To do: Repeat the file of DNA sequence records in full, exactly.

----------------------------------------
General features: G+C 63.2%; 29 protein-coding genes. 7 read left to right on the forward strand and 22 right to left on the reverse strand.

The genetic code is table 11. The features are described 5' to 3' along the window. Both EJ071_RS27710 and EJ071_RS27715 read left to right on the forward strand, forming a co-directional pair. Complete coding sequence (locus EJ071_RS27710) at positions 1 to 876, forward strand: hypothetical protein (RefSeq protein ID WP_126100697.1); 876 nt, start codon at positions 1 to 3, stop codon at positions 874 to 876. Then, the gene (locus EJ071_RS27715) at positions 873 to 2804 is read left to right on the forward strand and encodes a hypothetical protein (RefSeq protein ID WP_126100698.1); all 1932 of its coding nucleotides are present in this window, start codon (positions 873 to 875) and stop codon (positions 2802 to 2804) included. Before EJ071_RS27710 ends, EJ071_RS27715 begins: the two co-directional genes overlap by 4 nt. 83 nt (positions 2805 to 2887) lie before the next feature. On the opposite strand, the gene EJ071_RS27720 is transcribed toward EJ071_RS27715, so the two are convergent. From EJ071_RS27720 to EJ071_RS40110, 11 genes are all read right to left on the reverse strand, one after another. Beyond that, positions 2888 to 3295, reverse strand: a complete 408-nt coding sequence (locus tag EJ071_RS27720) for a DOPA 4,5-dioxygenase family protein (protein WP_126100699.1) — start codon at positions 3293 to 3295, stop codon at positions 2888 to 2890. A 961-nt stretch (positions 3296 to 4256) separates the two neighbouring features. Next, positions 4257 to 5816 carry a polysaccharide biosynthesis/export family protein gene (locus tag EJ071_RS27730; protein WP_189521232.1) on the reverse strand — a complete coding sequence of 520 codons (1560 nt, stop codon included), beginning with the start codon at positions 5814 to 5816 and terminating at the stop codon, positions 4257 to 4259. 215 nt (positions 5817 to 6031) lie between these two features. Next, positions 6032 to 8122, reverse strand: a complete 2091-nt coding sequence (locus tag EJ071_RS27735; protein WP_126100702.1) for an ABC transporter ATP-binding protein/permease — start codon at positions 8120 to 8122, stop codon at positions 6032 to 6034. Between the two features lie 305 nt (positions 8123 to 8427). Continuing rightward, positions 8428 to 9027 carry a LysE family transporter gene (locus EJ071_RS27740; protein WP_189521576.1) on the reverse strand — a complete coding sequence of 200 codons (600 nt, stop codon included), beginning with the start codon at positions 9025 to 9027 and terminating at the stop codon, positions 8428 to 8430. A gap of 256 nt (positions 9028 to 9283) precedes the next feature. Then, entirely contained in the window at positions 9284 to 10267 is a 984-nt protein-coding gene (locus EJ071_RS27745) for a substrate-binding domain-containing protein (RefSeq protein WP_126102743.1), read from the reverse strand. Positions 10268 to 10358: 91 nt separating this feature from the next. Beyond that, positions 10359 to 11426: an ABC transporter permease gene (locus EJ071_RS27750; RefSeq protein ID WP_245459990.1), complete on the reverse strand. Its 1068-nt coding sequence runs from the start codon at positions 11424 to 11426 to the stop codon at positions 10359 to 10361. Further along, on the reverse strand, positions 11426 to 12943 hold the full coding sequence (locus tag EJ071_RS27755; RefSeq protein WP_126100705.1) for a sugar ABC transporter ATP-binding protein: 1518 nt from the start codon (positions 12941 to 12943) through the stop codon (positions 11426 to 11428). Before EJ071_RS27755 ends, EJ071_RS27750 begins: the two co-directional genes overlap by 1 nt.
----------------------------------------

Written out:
General features: G+C 63.2%; 29 protein-coding genes. 7 read left to right on the forward strand and 22 right to left on the reverse strand.

The genetic code is table 11. The features are described 5' to 3' along the window. Both EJ071_RS27710 and EJ071_RS27715 read left to right on the forward strand, forming a co-directional pair. Complete coding sequence (locus EJ071_RS27710) at positions 1 to 876, forward strand: hypothetical protein (RefSeq protein ID WP_126100697.1); 876 nt, start codon at positions 1 to 3, stop codon at positions 874 to 876. Then, the gene (locus EJ071_RS27715) at positions 873 to 2804 is read left to right on the forward strand and encodes a hypothetical protein (RefSeq protein ID WP_126100698.1); all 1932 of its coding nucleotides are present in this window, start codon (positions 873 to 875) and stop codon (positions 2802 to 2804) included. Before EJ071_RS27710 ends, EJ071_RS27715 begins: the two co-directional genes overlap by 4 nt. 83 nt (positions 2805 to 2887) lie before the next feature. On the opposite strand, the gene EJ071_RS27720 is transcribed toward EJ071_RS27715, so the two are convergent. From EJ071_RS27720 to EJ071_RS40110, 11 genes are all read right to left on the reverse strand, one after another. Beyond that, positions 2888 to 3295, reverse strand: a complete 408-nt coding sequence (locus tag EJ071_RS27720) for a DOPA 4,5-dioxygenase family protein (protein WP_126100699.1) — start codon at positions 3293 to 3295, stop codon at positions 2888 to 2890. A 961-nt stretch (positions 3296 to 4256) separates the two neighbouring features. Next, positions 4257 to 5816 carry a polysaccharide biosynthesis/export family protein gene (locus tag EJ071_RS27730; protein WP_189521232.1) on the reverse strand — a complete coding sequence of 520 codons (1560 nt, stop codon included), beginning with the start codon at positions 5814 to 5816 and terminating at the stop codon, positions 4257 to 4259. 215 nt (positions 5817 to 6031) lie between these two features. Next, positions 6032 to 8122, reverse strand: a complete 2091-nt coding sequence (locus tag EJ071_RS27735; protein WP_126100702.1) for an ABC transporter ATP-binding protein/permease — start codon at positions 8120 to 8122, stop codon at positions 6032 to 6034. Between the two features lie 305 nt (positions 8123 to 8427). Continuing rightward, positions 8428 to 9027 carry a LysE family transporter gene (locus EJ071_RS27740; protein WP_189521576.1) on the reverse strand — a complete coding sequence of 200 codons (600 nt, stop codon included), beginning with the start codon at positions 9025 to 9027 and terminating at the stop codon, positions 8428 to 8430. A gap of 256 nt (positions 9028 to 9283) precedes the next feature. Then, entirely contained in the window at positions 9284 to 10267 is a 984-nt protein-coding gene (locus EJ071_RS27745) for a substrate-binding domain-containing protein (RefSeq protein WP_126102743.1), read from the reverse strand. Positions 10268 to 10358: 91 nt separating this feature from the next. Beyond that, positions 10359 to 11426: an ABC transporter permease gene (locus EJ071_RS27750; RefSeq protein ID WP_245459990.1), complete on the reverse strand. Its 1068-nt coding sequence runs from the start codon at positions 11424 to 11426 to the stop codon at positions 10359 to 10361. Further along, on the reverse strand, positions 11426 to 12943 hold the full coding sequence (locus tag EJ071_RS27755; RefSeq protein WP_126100705.1) for a sugar ABC transporter ATP-binding protein: 1518 nt from the start codon (positions 12941 to 12943) through the stop codon (positions 11426 to 11428). Before EJ071_RS27755 ends, EJ071_RS27750 begins: the two co-directional genes overlap by 1 nt.